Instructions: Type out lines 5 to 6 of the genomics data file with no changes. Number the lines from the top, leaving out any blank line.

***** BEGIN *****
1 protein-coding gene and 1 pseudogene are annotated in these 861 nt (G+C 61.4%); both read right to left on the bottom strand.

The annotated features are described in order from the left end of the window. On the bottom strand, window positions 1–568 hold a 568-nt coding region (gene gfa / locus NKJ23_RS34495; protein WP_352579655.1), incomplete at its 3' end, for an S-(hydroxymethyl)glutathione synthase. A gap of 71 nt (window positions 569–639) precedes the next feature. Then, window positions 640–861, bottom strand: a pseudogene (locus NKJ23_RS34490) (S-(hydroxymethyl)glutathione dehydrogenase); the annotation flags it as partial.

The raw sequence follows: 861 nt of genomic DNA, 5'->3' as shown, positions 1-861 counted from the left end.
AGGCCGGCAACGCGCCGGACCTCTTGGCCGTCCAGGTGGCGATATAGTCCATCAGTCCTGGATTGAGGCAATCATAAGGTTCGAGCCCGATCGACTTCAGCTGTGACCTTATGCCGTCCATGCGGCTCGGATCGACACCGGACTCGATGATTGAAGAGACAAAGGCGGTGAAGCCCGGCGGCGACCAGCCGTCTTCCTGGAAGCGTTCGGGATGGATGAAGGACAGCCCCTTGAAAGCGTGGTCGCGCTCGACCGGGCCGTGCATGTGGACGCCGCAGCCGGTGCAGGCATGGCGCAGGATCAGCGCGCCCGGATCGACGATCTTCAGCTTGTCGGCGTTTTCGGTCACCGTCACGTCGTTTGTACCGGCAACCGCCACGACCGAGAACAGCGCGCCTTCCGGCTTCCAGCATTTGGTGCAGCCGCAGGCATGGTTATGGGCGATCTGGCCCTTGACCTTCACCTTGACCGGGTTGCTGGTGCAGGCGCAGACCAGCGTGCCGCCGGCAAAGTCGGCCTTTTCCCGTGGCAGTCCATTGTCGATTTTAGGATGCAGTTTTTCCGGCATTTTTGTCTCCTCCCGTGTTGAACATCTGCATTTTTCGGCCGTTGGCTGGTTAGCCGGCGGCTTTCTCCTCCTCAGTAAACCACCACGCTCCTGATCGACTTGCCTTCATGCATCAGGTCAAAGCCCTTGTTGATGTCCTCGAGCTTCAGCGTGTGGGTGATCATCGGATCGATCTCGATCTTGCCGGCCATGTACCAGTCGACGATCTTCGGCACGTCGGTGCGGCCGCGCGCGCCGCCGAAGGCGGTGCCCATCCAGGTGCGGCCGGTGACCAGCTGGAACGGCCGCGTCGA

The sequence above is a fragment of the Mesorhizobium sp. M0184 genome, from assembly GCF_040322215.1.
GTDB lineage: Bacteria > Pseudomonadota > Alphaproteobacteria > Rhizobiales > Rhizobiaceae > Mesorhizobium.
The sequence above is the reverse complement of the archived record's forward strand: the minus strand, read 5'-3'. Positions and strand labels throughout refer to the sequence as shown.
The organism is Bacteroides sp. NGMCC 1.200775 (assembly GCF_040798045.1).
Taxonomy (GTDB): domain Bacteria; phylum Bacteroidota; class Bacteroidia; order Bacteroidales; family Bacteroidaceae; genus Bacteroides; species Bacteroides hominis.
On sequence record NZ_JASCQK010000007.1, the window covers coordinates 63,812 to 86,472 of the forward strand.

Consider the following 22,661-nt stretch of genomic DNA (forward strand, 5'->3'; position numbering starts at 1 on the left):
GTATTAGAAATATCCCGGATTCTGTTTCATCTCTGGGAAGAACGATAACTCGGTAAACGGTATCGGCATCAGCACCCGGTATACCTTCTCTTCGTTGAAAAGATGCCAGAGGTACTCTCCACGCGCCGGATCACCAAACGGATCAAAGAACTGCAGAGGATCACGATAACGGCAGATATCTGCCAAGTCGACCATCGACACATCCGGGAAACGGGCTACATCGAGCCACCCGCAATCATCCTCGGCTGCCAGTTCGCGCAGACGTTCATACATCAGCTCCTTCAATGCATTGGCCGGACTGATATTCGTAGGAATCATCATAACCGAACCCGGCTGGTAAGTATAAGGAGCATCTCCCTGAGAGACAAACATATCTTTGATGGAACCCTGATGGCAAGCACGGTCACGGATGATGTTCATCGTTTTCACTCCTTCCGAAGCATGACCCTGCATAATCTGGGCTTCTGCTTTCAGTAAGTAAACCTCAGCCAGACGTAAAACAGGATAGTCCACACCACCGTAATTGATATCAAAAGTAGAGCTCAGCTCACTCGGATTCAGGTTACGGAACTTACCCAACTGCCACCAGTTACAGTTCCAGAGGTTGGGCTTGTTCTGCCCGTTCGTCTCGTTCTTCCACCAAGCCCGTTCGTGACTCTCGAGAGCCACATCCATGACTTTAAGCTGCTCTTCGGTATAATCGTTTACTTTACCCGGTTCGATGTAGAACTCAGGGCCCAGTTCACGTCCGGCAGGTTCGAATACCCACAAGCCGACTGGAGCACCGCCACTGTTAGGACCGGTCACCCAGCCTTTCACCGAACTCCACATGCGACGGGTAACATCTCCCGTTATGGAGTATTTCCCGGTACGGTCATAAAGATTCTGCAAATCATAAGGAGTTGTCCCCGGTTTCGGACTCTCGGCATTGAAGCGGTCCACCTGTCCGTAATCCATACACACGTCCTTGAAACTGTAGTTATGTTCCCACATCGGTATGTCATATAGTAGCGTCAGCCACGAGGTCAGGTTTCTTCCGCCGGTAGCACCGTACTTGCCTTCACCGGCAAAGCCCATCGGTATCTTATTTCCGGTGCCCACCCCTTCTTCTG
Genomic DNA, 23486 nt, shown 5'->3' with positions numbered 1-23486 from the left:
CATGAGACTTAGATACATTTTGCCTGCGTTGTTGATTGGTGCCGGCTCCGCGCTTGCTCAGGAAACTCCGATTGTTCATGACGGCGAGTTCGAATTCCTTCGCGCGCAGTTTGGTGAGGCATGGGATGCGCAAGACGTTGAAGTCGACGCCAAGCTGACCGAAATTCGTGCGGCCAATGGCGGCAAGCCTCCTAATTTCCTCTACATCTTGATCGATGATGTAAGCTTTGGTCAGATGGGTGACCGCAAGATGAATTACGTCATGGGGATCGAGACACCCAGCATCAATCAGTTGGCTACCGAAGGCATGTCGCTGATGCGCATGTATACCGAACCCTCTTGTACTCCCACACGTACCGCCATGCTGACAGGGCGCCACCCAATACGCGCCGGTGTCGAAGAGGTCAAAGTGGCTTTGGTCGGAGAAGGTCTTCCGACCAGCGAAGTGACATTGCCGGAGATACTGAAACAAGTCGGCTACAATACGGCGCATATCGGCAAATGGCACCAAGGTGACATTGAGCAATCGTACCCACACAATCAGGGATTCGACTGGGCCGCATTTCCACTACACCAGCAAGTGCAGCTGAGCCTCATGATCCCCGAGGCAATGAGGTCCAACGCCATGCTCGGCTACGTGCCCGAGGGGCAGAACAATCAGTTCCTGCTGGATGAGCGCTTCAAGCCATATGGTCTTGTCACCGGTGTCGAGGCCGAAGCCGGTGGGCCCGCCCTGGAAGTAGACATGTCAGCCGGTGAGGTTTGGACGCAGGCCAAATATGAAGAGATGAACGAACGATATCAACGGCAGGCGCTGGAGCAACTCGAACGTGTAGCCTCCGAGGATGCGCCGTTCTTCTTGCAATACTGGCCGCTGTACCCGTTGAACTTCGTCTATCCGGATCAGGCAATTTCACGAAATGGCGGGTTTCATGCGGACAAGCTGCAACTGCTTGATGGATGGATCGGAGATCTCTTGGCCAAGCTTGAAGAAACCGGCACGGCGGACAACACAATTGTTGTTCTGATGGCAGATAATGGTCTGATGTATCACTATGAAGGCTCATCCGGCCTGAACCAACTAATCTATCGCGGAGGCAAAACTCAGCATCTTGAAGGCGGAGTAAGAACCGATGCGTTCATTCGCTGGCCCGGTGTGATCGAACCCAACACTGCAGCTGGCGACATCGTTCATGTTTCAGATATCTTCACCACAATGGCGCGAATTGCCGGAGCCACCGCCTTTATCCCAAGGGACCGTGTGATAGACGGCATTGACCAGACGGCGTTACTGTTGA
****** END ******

The sequence above is a fragment of the Mesorhizobium sp. M0184 genome, from assembly GCF_040322215.1.
GTDB lineage: Bacteria > Pseudomonadota > Alphaproteobacteria > Rhizobiales > Rhizobiaceae > Mesorhizobium.